Originally posted July 1, 2014 by Eric B. Meyer on www.lifehealthpro.com.
Mid-morning yesterday, the Internet broke shortly after the Supreme Court issued its 5-4 decision in HHS v. Hobby Lobby Stores, Inc..
Jeez, I’m still cleaning out my Twitter, LinkedIn and Facebook feeds.
In case your wifi, 4G, 3G, dial-up, TV, radio, and other electronics picked the wrong day to quit sniffing glue, the long and short of yesterday’s Supreme Court decision is this: Smaller, closely-held (think: family-owned) companies don’t have to provide access to birth control if doing so would conflict with an employer’s religious beliefs.
So, how does yesterday’s decision affect your workplace? I promised you three ways, and here they are:
- The court’s opinion creates a PPACA exception for closely-held business. If your company isn’t closely held, then there’s nothing to see here;
- The Hobby Lobby decision does not allow employers (closely-held or otherwise) to discriminate against employees under the guise of a religious practice. In the dissent, Justice Ginsburg pondered, “Suppose an employer’s sincerely held religious belief is offended by health coverage of vaccines, or paying the minimum wage or according women equal pay for substantially similar work. Does it rank as a less restrictive alternative to require the government to provide the money or benefit to which the employer has a religion-based objection?” Well, no. The majority recognized that “the Government has a compelling interest in providing an equal opportunity to participate in the work force without regard to [a protected class], and prohibitions on [discrimination] are precisely tailored to achieve that critical goal.”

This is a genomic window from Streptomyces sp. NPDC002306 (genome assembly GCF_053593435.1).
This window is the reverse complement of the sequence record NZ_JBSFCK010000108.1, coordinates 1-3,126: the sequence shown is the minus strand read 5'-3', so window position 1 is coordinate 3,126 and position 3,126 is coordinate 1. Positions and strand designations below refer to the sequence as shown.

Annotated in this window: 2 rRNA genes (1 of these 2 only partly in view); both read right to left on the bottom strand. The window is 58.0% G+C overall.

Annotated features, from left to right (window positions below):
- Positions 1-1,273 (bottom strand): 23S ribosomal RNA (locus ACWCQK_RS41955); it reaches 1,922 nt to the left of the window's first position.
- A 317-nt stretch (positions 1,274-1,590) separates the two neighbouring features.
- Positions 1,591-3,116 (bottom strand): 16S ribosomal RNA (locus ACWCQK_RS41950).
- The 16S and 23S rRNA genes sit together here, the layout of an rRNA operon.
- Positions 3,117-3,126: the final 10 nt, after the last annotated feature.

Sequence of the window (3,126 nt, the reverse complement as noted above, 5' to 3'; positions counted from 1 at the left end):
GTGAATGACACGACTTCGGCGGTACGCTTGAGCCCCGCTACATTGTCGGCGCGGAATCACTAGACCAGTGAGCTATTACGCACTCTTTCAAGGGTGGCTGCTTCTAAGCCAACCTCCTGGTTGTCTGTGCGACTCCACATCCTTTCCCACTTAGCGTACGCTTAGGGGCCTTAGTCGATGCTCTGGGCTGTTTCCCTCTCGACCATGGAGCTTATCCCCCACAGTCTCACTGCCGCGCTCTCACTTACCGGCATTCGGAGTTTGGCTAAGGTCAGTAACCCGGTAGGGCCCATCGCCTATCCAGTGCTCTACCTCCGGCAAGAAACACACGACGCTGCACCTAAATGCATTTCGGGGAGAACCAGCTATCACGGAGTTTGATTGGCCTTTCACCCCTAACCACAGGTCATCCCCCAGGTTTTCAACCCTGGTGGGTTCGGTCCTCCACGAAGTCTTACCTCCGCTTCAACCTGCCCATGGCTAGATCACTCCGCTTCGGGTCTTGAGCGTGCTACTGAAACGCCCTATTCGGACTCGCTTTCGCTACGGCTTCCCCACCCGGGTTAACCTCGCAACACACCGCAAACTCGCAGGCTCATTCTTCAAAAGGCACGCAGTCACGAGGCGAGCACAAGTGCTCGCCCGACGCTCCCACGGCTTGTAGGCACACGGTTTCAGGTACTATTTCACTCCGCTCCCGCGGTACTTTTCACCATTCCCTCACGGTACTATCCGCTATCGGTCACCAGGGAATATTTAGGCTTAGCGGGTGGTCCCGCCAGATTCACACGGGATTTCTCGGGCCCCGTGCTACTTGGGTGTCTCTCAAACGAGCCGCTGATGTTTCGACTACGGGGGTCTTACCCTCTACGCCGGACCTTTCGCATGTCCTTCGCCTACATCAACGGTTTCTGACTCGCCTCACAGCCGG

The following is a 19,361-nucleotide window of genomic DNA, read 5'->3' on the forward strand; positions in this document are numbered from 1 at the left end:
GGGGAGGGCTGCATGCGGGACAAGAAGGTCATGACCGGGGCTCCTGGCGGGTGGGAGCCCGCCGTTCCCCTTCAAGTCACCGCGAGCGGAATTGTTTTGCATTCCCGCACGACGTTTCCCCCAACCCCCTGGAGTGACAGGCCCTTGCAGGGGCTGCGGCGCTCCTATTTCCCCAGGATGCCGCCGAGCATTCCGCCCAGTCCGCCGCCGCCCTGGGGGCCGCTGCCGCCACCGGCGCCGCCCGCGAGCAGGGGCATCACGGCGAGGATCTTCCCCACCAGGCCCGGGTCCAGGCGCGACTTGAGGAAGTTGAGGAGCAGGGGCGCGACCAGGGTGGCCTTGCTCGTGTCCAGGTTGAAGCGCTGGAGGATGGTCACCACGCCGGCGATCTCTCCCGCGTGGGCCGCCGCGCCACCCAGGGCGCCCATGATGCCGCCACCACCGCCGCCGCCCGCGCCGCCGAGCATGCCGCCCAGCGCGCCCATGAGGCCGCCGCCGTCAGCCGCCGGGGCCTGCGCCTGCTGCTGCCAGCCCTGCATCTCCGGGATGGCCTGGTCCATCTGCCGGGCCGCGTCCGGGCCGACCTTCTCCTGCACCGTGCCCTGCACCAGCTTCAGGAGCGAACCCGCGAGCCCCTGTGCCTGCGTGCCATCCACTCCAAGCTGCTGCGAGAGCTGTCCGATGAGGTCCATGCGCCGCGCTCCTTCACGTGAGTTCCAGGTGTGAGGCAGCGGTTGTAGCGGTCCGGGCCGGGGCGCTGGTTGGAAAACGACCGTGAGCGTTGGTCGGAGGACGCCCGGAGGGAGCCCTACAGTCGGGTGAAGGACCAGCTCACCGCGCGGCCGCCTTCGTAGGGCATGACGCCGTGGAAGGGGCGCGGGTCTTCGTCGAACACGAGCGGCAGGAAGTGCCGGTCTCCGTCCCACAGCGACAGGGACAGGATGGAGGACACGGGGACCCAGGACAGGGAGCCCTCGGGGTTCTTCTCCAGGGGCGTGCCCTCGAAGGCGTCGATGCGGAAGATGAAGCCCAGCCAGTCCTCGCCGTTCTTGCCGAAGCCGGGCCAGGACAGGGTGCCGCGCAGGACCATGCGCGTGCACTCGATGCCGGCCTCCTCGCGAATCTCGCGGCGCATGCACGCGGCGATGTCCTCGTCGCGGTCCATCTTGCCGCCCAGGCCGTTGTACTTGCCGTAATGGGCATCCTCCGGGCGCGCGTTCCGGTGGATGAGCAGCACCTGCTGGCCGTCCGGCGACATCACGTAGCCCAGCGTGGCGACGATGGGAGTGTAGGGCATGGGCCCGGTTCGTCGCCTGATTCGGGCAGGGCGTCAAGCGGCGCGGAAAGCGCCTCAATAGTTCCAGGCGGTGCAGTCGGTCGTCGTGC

The Court’s opinion is a good reminder about religious accommodations in the workplace. Title VII requires covered employers to make reasonable accommodations for a worker’s sincerely-held religious beliefs unless doing so would impose an undue hardship on business operations. The “sincerity” of an employee’s stated religious belief is usually not in dispute. (More on that here). And, in these situations, an employer should not judge the employee’s religious belief to determine whether it is plausible. Rather, the focus should usually be on whether the accommodation would impose an undue hardship — because the burden there is rather low.